The December holidays are here people; or do we say the November/December holidays? Didn’t the year just commence the other day? Oh fine, here we are, with our children having up to 9 weeks break from school. 9 WEEKS! Are you already thinking of shipping them off upcountry? I hope not.

The way we see it here at Learning Gaps Center, as a parent, you’re a teacher too. You should be excited, drawing up your time-table for the 2 month period. This is a prime opportunity to impart values, knowledge and skills that are not taught in school, and even enforce those taught.

One of the most helpful interests that you can nurture in your child is the love for reading – and here we’re talking of non-academic books. Story books, simple biographies, picture books and so on. Reading for leisure will help your child improve even in academics as it helps develop vocabulary, strengthen analytical thinking and increase attention span.

Left to themselves, most kids will watch TV and play video games all day. In some residential areas there are hardly any playing areas, further confining the children indoors. Reading becomes a viable and beneficial alternative. Here are some simple tips to encourage reading:

  1. Involve them in Selecting

Go out and buy the books together. Children love the idea of acquiring something new. They will be excited to browse the isles and flip various books at the bookshop. Help them select age appropriate books. Get them 1 or 2 each according to your budget. They won’t even be thinking of reading then, they’ll just be excited they got something new.

  1. Buy Practical Books

A books on art/science activities, recipe book or one teaching on playing of instruments is appealing since it teaches the children a new activity. It becomes a reference point. Once they make a connection between the book content and real life, then reading will no longer be viewed as a task.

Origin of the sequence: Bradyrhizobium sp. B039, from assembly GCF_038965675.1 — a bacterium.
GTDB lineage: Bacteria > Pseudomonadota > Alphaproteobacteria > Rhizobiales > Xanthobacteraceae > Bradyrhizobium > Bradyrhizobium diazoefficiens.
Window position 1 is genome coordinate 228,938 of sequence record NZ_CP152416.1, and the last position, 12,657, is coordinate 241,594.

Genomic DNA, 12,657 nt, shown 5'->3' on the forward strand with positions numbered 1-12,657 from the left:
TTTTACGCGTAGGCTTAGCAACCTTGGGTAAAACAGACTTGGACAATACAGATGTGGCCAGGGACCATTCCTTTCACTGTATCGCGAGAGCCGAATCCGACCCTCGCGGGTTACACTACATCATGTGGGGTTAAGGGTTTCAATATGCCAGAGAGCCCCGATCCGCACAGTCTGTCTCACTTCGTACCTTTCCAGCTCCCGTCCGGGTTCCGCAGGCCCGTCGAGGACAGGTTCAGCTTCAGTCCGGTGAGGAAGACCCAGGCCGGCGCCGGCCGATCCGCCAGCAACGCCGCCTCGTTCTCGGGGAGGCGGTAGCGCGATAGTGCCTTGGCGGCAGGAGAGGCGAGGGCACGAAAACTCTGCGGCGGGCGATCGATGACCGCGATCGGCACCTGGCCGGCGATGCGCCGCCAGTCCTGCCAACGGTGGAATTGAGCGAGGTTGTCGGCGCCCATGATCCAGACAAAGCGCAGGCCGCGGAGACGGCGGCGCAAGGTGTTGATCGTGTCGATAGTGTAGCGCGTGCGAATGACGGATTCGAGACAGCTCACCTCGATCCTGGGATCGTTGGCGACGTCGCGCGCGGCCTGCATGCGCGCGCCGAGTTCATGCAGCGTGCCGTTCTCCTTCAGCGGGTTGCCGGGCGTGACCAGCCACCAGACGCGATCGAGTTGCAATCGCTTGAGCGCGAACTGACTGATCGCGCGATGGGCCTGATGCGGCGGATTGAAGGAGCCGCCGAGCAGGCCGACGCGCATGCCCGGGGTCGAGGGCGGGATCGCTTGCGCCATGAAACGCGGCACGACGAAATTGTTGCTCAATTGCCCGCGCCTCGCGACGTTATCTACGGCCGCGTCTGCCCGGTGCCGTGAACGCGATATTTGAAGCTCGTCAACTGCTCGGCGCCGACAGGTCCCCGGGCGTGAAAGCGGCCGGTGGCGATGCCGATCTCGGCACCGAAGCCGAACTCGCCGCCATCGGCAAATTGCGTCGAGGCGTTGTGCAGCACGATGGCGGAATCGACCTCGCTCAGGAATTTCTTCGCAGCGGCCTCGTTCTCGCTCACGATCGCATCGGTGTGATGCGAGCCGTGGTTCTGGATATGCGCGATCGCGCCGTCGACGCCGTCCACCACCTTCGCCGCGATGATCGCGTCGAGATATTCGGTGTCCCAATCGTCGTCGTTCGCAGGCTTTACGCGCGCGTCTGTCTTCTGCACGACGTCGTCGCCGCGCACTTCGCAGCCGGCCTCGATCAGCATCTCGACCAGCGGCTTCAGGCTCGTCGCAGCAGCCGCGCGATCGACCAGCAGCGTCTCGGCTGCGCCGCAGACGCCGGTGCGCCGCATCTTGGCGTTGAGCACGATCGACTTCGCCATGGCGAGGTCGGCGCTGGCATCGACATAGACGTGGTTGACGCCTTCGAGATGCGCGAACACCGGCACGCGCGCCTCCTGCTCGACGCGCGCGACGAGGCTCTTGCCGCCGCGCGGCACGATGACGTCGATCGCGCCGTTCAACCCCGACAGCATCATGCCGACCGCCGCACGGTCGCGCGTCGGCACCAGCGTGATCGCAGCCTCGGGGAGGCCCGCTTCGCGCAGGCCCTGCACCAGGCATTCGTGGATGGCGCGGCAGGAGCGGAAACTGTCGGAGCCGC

1. Set aside Reading Time

Your children can watch TV 12 hours a day or even more if you let them, but you don’t have to let them. Together, draft a time-table that sets apart some reading time. Involve them, otherwise they’ll be left feeling like you’re breathing rules down their necks. Reading in the evening works best.

  1. Talk about what they Read

How do you know that they’re really reading, not just lying low waiting for the TV to come back on? Engage them on what they’re reading. Let them narrate the stories to you in their own words. You can even get them to write down summaries. This will help hold them accountable; knowing they’ll be questioned about what they read.

  1. Take them to the Library

Kenya National Library has a vast selection of books for children of all ages. If you’re in Nairobi, the new library complex on Ngong Road has a fully-fledged wing for children, with much more space compared to the old building. Being around so many recreational books will likely trigger an interest to explore what they have to offer.


The new curriculum is aimed at enabling children actually learn, not just memorize things for exam purposes. CBC exposes children to the practical world, and recreational reading will help them achieve just that.

What else can you do to help your child plug into the new curriculum? Well, we hope to discuss just that in a parents’ seminar slated for the 3rd of November at All-Saints Cathedral from 1 – 4pm. See more details here.